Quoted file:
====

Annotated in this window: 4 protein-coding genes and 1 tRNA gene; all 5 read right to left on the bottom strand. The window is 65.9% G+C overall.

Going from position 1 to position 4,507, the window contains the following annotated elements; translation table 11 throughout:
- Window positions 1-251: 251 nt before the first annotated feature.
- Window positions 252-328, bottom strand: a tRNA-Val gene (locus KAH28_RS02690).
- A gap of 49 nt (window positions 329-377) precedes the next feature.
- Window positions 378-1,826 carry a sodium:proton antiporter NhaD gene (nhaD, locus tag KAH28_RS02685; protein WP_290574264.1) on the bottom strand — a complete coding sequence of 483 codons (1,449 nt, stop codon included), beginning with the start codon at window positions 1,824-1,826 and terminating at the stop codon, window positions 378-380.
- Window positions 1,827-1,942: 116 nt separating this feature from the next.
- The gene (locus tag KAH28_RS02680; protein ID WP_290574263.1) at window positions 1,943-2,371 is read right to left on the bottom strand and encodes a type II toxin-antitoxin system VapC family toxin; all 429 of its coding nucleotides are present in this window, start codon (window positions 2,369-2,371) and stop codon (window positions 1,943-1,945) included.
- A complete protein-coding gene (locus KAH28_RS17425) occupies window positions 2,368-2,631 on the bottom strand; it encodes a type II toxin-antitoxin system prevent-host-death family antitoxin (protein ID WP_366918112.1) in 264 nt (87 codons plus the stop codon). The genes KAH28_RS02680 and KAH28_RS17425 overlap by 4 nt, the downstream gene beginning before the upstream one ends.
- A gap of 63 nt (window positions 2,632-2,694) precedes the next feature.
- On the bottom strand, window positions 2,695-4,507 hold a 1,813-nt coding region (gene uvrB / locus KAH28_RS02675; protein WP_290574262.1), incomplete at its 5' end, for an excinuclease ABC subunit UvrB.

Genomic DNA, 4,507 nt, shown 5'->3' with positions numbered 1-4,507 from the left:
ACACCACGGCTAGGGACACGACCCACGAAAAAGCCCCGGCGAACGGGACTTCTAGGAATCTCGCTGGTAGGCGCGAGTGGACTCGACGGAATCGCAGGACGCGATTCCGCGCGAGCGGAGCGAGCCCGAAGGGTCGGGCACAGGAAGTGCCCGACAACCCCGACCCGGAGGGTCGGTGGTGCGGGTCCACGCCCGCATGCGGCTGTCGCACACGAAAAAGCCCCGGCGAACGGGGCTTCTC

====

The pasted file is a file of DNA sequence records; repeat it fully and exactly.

Annotated in this window: 4 protein-coding genes and 1 tRNA gene; all 5 read right to left on the bottom strand. The window is 65.9% G+C overall.

Going from position 1 to position 4,507, the window contains the following annotated elements; translation table 11 throughout:
- Window positions 1-251: 251 nt before the first annotated feature.
- Window positions 252-328, bottom strand: a tRNA-Val gene (locus KAH28_RS02690).
- A gap of 49 nt (window positions 329-377) precedes the next feature.
- Window positions 378-1,826 carry a sodium:proton antiporter NhaD gene (nhaD, locus tag KAH28_RS02685; protein WP_290574264.1) on the bottom strand — a complete coding sequence of 483 codons (1,449 nt, stop codon included), beginning with the start codon at window positions 1,824-1,826 and terminating at the stop codon, window positions 378-380.
- Window positions 1,827-1,942: 116 nt separating this feature from the next.
- The gene (locus tag KAH28_RS02680; protein ID WP_290574263.1) at window positions 1,943-2,371 is read right to left on the bottom strand and encodes a type II toxin-antitoxin system VapC family toxin; all 429 of its coding nucleotides are present in this window, start codon (window positions 2,369-2,371) and stop codon (window positions 1,943-1,945) included.
- A complete protein-coding gene (locus KAH28_RS17425) occupies window positions 2,368-2,631 on the bottom strand; it encodes a type II toxin-antitoxin system prevent-host-death family antitoxin (protein ID WP_366918112.1) in 264 nt (87 codons plus the stop codon). The genes KAH28_RS02680 and KAH28_RS17425 overlap by 4 nt, the downstream gene beginning before the upstream one ends.
- A gap of 63 nt (window positions 2,632-2,694) precedes the next feature.
- On the bottom strand, window positions 2,695-4,507 hold a 1,813-nt coding region (gene uvrB / locus KAH28_RS02675; protein WP_290574262.1), incomplete at its 5' end, for an excinuclease ABC subunit UvrB.

Genomic DNA, 4,507 nt, shown 5'->3' with positions numbered 1-4,507 from the left:
ACACCACGGCTAGGGACACGACCCACGAAAAAGCCCCGGCGAACGGGACTTCTAGGAATCTCGCTGGTAGGCGCGAGTGGACTCGACGGAATCGCAGGACGCGATTCCGCGCGAGCGGAGCGAGCCCGAAGGGTCGGGCACAGGAAGTGCCCGACAACCCCGACCCGGAGGGTCGGTGGTGCGGGTCCACGCCCGCATGCGGCTGTCGCACACGAAAAAGCCCCGGCGAACGGGGCTTCTC